Gold needs to break $1,700 for momentum to continue

U.S. dollar gold prices  hovered above $1,690 an ounce Tuesday morning in London, close to one-month highs, while prices in yen quoted on Tokyo's gold futures market set a new record, following an announcement of open-ended asset purchases and a new, higher inflation target by Japan's central bank.

"[Gold] is struggling along the 55-day moving average at $1,695.96 and just below the downtrend channel resistance line at $1,704.89," says Commerzbank senior technical analyst Axel Rudolph.

"We would like to see a daily close above the latter being made before we become medium-term bullish again."

"Gold really needs to break above $1,700," agrees Scotia Mocatta director Peter Tse, "and close above that level to attract short-term buyers, but the momentum has not built up that much, even when we are right before the [Chinese] Lunar New Year and physical demand is steady."

Silver meantime hovered above $32 an ounce for much of this morning, before dipping back to where it started the week, as other commodities were also little changed.

European stock markets opened lower Tuesday morning, reversing yesterday's gains, before regaining some ground by lunchtime.

Germany's DAX Index was down more than 1% on the day at one point, before recovering some losses after ZEW surveys showed better-than-expected improvement in German and Eurozone-wide economic sentiment.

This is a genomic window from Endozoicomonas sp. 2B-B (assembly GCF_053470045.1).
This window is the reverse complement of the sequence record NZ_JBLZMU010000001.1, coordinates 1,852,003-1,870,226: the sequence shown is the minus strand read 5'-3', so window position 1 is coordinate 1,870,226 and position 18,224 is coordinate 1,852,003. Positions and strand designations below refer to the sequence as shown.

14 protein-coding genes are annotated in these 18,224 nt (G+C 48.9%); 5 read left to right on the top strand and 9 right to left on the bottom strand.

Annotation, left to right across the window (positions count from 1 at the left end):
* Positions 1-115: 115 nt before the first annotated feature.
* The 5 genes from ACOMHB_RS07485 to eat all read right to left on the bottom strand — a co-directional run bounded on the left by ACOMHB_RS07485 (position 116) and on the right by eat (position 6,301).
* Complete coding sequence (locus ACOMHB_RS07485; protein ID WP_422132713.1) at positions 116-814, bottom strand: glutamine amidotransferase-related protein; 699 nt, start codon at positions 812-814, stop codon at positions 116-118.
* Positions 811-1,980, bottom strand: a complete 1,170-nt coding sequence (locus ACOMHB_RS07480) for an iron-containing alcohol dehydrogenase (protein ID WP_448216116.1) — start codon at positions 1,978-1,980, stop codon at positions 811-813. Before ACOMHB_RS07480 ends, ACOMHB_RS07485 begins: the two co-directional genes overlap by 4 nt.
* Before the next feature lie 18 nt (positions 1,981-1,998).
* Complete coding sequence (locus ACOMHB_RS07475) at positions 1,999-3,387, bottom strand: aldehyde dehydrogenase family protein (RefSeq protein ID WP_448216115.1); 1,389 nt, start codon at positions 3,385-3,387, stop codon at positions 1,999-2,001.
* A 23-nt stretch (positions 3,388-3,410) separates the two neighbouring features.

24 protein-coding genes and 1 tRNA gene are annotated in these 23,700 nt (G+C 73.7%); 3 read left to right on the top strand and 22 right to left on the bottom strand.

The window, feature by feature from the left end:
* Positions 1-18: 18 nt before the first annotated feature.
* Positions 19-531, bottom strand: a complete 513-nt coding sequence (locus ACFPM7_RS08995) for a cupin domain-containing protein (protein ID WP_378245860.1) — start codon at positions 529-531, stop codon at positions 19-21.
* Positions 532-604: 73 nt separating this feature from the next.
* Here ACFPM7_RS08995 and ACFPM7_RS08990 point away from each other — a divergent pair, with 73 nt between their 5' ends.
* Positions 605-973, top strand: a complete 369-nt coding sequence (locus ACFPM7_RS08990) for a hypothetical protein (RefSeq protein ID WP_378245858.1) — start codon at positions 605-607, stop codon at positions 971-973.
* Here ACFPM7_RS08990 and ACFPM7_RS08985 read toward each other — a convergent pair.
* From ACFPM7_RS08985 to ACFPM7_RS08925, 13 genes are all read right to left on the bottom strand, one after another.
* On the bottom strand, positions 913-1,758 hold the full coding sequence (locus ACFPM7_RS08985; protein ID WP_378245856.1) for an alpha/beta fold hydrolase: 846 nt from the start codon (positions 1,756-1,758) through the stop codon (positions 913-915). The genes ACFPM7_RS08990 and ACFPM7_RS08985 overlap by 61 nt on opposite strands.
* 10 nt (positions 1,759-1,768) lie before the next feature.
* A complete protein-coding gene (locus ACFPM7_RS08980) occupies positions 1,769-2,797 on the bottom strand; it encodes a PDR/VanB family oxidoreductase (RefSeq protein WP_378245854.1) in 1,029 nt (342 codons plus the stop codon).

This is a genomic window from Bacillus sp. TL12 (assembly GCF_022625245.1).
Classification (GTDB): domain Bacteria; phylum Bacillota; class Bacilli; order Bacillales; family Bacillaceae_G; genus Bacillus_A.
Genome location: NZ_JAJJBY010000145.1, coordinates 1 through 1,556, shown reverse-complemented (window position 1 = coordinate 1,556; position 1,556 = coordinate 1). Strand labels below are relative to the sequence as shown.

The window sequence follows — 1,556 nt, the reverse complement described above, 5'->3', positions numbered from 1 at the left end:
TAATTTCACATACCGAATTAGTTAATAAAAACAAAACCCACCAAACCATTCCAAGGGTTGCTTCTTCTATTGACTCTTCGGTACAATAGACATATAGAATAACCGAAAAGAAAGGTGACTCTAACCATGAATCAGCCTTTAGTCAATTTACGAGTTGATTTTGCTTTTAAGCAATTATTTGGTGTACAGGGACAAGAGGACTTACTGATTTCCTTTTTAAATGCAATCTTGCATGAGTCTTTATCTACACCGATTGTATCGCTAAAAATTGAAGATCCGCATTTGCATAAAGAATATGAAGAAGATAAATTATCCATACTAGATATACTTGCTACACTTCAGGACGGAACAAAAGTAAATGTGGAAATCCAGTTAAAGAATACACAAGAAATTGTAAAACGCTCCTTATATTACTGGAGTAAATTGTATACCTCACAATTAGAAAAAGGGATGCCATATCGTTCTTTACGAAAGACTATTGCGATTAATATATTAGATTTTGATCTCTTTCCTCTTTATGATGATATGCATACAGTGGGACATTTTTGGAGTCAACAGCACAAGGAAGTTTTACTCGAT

U.S. markets reopen today after a holiday on Monday.

At its policy meeting Tuesday, the Bank of Japan (BoJ) announced it will adopt a 2% inflation target, double the previous goal, a move that had previously been suggested by the new government of prime minister Shinzo Abe, who was elected last month.

The BoJ also announced an open-ended program of buying ¥13 trillion ($146 billion) of mainly short-term government debt a month starting in January 2014, when its current quantitative easing program is due to end, as part of efforts to raise inflation to the 2% target.

"This is a step toward bold monetary easing," Abe said in response to the BoJ announcement.

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